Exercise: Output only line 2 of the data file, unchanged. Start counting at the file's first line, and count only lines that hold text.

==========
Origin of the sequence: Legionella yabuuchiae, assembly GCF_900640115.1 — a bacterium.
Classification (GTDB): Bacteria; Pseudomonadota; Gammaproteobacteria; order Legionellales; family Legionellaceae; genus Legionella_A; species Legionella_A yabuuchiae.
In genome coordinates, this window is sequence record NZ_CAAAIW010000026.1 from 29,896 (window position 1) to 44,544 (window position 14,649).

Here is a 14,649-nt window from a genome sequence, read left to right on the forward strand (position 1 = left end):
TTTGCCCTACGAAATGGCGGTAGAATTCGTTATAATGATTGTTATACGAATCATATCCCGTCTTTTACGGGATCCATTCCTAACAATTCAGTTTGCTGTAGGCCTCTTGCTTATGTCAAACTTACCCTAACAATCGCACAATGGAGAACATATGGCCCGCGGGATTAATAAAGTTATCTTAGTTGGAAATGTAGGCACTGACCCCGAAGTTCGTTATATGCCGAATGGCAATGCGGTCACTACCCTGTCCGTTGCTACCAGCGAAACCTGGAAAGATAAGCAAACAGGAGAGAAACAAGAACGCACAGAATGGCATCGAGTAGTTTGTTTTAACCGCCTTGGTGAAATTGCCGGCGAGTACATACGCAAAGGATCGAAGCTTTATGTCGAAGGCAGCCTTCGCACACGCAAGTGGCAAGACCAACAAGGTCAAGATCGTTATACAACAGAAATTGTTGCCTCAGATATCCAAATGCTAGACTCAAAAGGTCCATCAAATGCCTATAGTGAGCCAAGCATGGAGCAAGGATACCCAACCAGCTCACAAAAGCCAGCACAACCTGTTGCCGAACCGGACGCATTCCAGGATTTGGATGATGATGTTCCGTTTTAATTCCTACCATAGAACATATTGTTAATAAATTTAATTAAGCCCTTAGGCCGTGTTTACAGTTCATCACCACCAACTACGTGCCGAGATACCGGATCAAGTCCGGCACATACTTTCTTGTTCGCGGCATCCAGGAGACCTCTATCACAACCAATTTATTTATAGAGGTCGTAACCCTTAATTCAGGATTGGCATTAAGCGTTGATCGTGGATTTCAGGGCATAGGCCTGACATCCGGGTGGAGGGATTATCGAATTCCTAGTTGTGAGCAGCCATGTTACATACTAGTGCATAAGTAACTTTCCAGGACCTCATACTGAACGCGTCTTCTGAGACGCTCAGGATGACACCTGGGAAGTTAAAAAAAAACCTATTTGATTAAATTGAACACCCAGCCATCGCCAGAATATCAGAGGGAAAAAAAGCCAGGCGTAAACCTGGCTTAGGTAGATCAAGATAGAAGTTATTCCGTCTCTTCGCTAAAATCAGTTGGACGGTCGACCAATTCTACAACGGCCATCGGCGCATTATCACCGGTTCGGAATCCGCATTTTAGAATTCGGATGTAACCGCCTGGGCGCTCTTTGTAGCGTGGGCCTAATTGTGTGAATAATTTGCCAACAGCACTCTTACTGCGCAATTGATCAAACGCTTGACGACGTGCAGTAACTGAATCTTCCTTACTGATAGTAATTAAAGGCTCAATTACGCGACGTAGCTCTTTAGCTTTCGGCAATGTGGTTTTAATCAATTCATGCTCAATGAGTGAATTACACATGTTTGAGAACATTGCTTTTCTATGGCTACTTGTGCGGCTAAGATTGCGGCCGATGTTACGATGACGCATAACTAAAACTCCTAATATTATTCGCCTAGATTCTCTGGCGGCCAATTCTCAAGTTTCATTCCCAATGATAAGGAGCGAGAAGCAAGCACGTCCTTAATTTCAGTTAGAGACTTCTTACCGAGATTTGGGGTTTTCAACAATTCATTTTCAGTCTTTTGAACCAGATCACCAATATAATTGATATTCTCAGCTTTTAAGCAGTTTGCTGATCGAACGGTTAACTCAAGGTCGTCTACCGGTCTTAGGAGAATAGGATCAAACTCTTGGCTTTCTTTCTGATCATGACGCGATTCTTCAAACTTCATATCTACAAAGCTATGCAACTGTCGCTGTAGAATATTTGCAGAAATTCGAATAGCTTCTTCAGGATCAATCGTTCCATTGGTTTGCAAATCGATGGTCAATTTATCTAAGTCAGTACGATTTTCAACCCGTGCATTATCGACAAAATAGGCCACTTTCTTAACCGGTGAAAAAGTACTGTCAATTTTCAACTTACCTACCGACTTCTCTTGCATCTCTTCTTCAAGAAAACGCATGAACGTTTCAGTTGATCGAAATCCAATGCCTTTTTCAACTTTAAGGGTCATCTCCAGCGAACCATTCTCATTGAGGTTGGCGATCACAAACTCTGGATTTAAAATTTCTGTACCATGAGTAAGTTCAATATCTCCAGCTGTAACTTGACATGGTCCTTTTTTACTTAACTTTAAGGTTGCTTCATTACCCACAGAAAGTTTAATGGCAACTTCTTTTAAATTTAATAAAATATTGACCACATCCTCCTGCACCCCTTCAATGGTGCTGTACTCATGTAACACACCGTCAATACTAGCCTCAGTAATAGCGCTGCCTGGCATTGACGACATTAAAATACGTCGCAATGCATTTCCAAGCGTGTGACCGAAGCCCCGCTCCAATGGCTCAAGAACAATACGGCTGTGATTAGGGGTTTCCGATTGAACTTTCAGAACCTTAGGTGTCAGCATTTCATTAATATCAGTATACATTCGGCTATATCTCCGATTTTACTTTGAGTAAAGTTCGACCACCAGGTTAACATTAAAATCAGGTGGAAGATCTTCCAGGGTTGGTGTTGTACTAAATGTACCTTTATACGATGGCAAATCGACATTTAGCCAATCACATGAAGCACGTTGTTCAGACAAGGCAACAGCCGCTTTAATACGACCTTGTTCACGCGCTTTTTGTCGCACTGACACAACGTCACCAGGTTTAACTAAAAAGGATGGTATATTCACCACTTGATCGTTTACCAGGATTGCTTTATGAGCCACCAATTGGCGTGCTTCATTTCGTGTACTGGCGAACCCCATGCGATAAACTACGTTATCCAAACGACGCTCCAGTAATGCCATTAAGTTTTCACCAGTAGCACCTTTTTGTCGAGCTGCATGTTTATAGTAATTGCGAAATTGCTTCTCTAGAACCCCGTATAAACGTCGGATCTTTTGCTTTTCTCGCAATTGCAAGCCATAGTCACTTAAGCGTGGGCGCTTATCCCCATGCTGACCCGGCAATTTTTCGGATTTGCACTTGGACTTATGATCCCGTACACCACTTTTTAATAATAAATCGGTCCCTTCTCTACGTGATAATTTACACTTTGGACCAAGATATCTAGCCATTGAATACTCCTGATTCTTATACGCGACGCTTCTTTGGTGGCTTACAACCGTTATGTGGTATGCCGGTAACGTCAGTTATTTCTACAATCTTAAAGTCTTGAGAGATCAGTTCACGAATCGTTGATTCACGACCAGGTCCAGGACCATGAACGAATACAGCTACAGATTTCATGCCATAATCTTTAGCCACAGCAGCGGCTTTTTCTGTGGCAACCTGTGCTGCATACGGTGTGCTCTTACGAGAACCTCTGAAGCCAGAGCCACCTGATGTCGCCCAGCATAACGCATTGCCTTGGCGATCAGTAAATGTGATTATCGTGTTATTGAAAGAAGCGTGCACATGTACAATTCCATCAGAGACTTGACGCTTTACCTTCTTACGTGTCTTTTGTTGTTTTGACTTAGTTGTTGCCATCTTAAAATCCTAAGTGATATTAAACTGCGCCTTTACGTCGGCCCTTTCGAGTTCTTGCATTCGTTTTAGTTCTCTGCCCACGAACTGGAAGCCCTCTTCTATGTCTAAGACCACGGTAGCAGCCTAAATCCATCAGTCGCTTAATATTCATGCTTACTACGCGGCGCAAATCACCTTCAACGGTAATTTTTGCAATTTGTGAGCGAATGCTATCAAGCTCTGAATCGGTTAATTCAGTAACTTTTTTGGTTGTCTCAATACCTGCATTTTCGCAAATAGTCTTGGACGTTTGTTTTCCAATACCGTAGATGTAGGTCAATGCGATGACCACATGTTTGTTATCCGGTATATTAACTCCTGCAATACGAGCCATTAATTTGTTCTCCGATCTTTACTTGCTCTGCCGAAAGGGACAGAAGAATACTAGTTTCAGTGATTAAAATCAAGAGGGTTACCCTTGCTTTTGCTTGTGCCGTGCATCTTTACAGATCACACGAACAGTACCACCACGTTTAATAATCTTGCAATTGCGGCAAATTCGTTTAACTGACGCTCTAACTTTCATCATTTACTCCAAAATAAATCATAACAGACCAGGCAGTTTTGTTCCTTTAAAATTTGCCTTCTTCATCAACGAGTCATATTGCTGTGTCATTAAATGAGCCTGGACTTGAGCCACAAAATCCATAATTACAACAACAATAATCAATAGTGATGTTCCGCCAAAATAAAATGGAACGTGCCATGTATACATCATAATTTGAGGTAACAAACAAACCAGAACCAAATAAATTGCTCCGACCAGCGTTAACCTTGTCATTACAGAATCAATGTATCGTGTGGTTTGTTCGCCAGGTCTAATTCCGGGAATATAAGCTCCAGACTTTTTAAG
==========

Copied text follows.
Classification (GTDB): Bacteria; Pseudomonadota; Gammaproteobacteria; order Legionellales; family Legionellaceae; genus Legionella_A; species Legionella_A yabuuchiae.